4. Discussion

The earliest identification by Groden confirmed that FAP is directly related to the APC [10, 11]. The APC is located on 5q21-q22 of autosome 5 and contains 16 exons. The 100 kDa APC protein is composed of 2,843 amino acids [12]. Recently, a new type of polyposis syndrome was proposed: gastric adenocarcinoma and proximal polyposis of the stomach (GAPPS). The typical endoscopic manifestation of GAPPS is the presence of polyps at the proximal end of the stomach, whereas the distal end is not affected. Compared with other polyposis diseases, GAPPS can significantly increase the risk of gastric adenocarcinoma, whereas the risk of rectal cancer is low. GAPPS is associated with mutations involving specific sites in exon 1B of the APC [13]. However, incidental extrahepatic adenomatous biliary polyp is very rare in clinical practice, and there are very few published case reports. Except for endoscopic ultrasonography, MRI, and CT, clinical diagnoses at the early stage of the disease is difficult, and the understanding of its natural progress remains limited [14, 15]. In patients with FAP, the incidence rate of adenomas and microadenomas in the duodenal papilla and Vater periampullary region (extending to the extrahepatic bile duct area) is high [16]. The relative risk of duodenal adenocarcinoma and ampullary carcinoma in FAP patients is 331 times and 124 times higher, respectively [17]. Soravia et al. [18] described severe duodenal polyposis in patients with 5′ mutations in the APC. Mutations in the central part of the APC and exon 16 (especially the distal end of codon 1400) make individuals prone to a severe duodenal phenotype [19]. Björk et al. reported 12 APC mutations downstream of codon 1051 in exon 16 in 15 FAP patients, revealing that the mutation downstream of codon 1051 may be related to severe periampullary lesions [20].

APC is a classic tumor suppressor protein. The destructive complex formed by the combination of APC protein with Axin and glycogen synthase kinase-β3 (GSK3β) is ubiquitin-mediated and can degrade cytosolic β-catenin (β-catenin), thereby preventing β-catenin from accumulating in the nucleus. This prevents overexpression of downstream target genes, maintains the normal Wnt/β-catenin signaling pathway, and regulates cell division and migration [11, 21, 22]. APC mutation or deletion can lead to excessive activation of the Wnt/β-catenin signaling pathway, and the high expression of nuclear β-catenin can modify intercellular junctions to induce the progression of epithelial-mesenchymal transition (EMT). This eventually leads to abnormal cell proliferation, perturbed embryonic development, and tumorigenesis. Intestinal epithelial cell over-proliferation combined with insufficient apoptosis leads to the formation of intestinal adenoma nodules and colon adenocarcinoma, which ultimately contribute to invasive colon cancer [23]. APC mutations alter the balance between APC protein and β-catenin and E-cadherin, leading to changes in cell-cell and intercellular adhesion and contact inhibition. This disrupts the balance between cell division and cell death and becomes the rate-limiting factor of the proliferation process in the colorectum [24]. APC is an important tumor suppressor protein in the Wnt signaling pathway and mediates the development of colorectal cancer. The APC deletion leads to proliferation and volume increases of intestinal crypt cells, resulting in the formation of polyps.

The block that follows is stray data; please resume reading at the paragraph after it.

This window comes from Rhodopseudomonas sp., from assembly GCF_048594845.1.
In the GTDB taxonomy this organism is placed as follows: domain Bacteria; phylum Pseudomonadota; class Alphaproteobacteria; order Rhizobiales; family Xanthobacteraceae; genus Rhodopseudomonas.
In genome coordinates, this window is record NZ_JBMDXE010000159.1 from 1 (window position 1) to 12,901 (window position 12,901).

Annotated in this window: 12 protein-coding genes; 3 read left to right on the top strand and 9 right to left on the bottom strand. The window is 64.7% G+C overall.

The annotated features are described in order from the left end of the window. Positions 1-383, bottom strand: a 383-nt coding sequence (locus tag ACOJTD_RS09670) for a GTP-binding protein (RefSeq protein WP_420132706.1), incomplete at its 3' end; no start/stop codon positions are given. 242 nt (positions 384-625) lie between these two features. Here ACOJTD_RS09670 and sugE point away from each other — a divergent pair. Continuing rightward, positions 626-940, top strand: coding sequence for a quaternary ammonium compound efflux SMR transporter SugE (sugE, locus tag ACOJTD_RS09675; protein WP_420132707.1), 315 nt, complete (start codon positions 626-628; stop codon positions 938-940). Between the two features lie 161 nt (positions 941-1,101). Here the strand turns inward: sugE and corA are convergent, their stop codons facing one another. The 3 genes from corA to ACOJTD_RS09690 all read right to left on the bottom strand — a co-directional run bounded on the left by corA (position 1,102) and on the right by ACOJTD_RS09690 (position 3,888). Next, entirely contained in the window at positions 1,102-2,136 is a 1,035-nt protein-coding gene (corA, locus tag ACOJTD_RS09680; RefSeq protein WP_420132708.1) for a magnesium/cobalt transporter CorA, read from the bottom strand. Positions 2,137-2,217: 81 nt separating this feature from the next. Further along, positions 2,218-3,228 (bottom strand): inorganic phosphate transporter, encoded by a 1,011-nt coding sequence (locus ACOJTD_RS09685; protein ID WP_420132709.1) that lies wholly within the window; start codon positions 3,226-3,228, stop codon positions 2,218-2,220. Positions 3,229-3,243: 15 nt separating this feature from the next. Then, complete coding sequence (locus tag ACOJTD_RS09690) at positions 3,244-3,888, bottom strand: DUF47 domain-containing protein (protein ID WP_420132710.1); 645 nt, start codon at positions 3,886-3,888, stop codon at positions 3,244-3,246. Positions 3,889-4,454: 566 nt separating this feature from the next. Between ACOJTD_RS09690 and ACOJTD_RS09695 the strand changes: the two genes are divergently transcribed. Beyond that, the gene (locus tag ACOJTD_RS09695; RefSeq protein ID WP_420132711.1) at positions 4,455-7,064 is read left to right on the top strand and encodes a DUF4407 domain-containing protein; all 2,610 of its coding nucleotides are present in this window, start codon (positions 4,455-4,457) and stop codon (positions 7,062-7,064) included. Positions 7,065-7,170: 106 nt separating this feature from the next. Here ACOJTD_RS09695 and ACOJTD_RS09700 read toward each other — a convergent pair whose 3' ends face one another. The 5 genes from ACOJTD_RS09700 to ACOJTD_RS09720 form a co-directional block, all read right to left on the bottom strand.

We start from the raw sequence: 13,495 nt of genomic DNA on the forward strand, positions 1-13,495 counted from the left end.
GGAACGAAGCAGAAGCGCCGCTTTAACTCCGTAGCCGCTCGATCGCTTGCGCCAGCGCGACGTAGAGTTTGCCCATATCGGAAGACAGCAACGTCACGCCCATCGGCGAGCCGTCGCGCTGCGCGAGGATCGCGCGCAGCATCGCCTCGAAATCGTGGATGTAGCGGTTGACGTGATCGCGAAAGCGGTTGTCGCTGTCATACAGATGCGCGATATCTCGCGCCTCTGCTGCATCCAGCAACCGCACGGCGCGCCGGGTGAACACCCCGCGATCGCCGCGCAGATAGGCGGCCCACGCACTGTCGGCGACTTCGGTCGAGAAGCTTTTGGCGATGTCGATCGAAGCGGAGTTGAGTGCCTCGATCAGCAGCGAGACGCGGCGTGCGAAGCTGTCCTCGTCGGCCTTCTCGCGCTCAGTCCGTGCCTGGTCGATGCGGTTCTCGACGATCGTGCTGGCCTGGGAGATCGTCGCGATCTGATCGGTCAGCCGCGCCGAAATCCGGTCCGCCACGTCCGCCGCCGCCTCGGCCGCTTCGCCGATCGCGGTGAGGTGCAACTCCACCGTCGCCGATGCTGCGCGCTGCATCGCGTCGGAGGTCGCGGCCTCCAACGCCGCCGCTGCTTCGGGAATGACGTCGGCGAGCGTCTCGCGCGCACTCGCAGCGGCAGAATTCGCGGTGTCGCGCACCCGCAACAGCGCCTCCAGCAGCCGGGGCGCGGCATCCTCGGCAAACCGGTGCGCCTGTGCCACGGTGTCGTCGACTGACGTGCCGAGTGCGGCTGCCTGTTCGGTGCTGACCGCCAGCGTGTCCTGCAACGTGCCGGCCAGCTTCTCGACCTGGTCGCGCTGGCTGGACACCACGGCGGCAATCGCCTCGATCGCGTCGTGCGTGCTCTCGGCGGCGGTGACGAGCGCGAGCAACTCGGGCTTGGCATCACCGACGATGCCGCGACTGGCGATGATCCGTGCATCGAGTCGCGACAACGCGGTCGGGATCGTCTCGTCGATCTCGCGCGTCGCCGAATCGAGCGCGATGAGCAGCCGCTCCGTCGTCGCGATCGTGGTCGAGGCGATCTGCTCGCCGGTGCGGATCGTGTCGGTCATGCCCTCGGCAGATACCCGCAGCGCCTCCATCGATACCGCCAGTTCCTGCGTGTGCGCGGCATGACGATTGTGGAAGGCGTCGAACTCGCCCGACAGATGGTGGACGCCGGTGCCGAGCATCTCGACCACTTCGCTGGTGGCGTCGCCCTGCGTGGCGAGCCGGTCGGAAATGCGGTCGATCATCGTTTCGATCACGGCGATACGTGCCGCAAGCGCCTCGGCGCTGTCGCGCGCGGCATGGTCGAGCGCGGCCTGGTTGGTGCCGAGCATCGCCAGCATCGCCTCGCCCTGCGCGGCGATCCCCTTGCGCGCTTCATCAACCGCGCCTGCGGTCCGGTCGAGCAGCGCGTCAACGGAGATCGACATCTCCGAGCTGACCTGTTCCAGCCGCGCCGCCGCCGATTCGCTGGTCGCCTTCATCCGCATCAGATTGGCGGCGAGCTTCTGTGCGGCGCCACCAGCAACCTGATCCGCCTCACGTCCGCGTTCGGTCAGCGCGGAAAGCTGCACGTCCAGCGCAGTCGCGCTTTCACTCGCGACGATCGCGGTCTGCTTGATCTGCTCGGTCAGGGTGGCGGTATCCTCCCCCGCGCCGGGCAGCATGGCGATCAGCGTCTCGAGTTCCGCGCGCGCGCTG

FAP is an autosomal dominant genetic disease caused by mutations in APC [25]. As of April 2019, 1765 (2037) pathogenic APC mutations were recorded in the free version of the HGMD database. These include 421 missense/nonsense, 112 splice sites, eight regulatory sites, 721 small deletions, 310 small insertions, 43 small indels, 125 gross deletions, 12 gross insertions/duplications, 13 complex rearrangements, and repeat variations 0 pcs. A high frameshift mutation rate leads to enhanced APC inactivation. Among them, exon 16 represents 75% of the APC coding sequence and is also a hotspot mutation region [26]. In addition, 40–77% mutations are concentrated at the 5′ end of this region, which is a mutation-intensive region [27, 28]. Hutter et al. found the mutation of c.3260_3261del (p.Leu1087GlnQfs31) in a male 18-year-old proband of a FAP family for the first time, which is consistent with what we found [29]. The phenotypes of duodenal adenomas and colorectal adenomas are consistent with the family we found, but the difference is that there are two cases of bile duct polyp phenotype in the family we found. Earlier, we reported a rare case of bile duct polyp with special operation twice [8]. In the family we found, two cases with biliary polyps suggest that carriers of c.3260_3261del may be easily infected with biliary polyps. In addition, Jarry et al. found that there was a pathogenic mutation (c.3260_3263delTCAA) including the loss of two bases (c.3260_3261delTC) that we found in a FAP pedigree [30].